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Economy growth forecast for 2011 revised

According to a revised forecast from the British Chambers of Commerce, the UK economy will grow by less than expected in 2011 but growth in 2012 will be better than predicted.

The group downgraded its forecast for UK GDP growth in 2011 to 1.4% from a December forecast of 1.9% stating that the downward revision was due to an unexpected fall in 2010's fourth quarter GDP.

Meanwhile, retail sales fell 0.4% in February against a year ago, according to the British Retail Consortium. February's fall was the weakest sales performance since last April when like-for-like sales fell by 2.3% due to the difference in timing of the Easter holiday.

In its forecast, the BCC increased its estimate for unemployment for early 2012 to 2.65 million, up from the original 2.6 million previously forecast. However, the business group raised its prediction for growth in 2012 to 2.3% from 2.1%.

Last weekend, David Cameron gave a speech at the Conservative Party spring conference highlighting the importance of the private sector to the UK's economy. He pledged to stand behind entrepreneurs and stand against the "enemies of enterprise".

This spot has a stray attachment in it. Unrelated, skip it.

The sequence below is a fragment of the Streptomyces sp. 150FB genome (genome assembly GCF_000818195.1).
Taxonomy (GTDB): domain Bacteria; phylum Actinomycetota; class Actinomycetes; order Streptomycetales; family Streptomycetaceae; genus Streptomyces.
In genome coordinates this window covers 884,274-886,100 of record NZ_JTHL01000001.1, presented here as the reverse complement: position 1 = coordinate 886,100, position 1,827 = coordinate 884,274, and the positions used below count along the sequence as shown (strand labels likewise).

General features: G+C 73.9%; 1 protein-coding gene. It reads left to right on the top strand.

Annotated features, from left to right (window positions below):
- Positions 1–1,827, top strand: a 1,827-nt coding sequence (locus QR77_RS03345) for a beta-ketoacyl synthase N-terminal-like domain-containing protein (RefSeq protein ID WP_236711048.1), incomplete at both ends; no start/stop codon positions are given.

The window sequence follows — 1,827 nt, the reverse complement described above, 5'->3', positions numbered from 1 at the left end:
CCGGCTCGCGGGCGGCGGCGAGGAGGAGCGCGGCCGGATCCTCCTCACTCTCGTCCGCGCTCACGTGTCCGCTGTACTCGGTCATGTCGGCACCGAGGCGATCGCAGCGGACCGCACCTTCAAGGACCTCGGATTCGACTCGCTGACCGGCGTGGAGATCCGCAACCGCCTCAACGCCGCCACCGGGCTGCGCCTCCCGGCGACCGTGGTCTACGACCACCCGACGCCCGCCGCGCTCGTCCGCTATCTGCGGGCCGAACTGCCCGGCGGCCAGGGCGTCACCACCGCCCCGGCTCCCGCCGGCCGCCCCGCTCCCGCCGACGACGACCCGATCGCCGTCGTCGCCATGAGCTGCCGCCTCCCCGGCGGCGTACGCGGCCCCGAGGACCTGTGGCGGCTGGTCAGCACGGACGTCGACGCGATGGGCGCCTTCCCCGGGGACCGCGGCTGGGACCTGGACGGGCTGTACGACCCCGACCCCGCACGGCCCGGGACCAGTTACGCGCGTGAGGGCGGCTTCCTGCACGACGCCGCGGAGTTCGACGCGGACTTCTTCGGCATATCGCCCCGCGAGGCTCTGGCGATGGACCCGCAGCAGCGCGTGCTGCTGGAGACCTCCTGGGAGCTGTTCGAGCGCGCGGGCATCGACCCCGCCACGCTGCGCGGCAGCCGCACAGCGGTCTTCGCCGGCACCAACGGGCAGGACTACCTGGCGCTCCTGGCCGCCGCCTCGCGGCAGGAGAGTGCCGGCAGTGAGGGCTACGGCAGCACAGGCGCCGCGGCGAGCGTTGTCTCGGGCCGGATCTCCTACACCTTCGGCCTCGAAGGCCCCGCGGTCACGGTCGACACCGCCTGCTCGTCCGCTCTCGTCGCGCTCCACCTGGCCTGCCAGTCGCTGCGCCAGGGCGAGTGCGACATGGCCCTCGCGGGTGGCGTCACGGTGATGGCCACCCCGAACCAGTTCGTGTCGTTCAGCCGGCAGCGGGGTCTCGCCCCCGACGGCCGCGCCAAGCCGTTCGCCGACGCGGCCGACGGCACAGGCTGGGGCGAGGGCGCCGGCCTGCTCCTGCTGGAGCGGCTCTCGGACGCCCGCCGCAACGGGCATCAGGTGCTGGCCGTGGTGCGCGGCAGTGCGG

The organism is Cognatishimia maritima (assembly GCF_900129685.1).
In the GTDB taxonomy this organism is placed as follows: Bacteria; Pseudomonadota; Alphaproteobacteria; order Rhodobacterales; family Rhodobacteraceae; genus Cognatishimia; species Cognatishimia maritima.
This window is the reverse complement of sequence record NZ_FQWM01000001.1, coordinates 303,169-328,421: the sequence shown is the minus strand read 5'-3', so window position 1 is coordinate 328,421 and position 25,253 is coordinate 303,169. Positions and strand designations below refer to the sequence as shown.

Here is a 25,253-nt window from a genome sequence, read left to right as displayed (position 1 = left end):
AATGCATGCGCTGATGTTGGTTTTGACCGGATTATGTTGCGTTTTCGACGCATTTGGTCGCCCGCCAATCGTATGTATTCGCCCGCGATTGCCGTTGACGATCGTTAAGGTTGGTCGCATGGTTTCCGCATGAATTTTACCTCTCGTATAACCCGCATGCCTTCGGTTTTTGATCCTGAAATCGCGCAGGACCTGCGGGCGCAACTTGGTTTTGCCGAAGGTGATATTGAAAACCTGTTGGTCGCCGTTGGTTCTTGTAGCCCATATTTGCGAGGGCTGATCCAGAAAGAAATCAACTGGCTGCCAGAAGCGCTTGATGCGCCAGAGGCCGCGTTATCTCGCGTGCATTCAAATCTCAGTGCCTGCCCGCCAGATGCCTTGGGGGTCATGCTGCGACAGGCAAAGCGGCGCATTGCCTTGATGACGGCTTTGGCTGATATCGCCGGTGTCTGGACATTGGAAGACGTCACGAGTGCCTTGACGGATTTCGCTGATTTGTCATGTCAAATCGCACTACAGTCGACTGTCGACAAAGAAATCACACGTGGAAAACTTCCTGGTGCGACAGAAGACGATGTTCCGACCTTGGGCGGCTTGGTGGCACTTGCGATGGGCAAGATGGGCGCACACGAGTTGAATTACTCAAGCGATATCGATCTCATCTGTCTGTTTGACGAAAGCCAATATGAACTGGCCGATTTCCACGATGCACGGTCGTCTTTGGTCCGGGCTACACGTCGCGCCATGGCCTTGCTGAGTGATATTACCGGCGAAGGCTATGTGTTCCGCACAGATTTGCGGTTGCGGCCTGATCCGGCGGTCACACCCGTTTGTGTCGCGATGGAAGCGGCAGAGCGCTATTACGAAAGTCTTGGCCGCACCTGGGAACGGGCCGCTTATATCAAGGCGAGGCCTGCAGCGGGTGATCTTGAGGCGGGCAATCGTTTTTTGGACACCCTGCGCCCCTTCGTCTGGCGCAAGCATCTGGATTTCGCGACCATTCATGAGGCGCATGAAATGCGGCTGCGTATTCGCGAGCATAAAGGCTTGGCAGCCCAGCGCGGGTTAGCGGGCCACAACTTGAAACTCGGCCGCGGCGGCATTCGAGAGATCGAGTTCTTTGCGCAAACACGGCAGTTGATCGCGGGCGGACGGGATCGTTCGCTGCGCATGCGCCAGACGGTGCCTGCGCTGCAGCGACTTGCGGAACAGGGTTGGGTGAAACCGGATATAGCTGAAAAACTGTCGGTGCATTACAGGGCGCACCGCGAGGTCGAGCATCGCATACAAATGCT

BCC director general David Frost said: "British businesses will welcome the government's desire to boost enterprise and reduce red tape but these words must be backed by action. While we support efforts to reduce the UK's deficit, these measures alone will not deliver a sustainable recovery."

The  British Retail Consortium Director General Stephen Robertson said that the consortium's latest retail figures represented a sharp change in consumers' spending habits.

"February's figures are a return to a more realistic picture of how things are for customers and retailers. Customers are cautious and are cutting back in a big way on non-essential spending," he said.

Last month's fall followed a strong January, when retail sales rose 2.3%. According to the British Retail Consortium figures, sales of clothing, furniture and home accessories fell in February, on a like-for-like basis, compared to a year ago. Areas that saw growth were Food & Drink and footwear .

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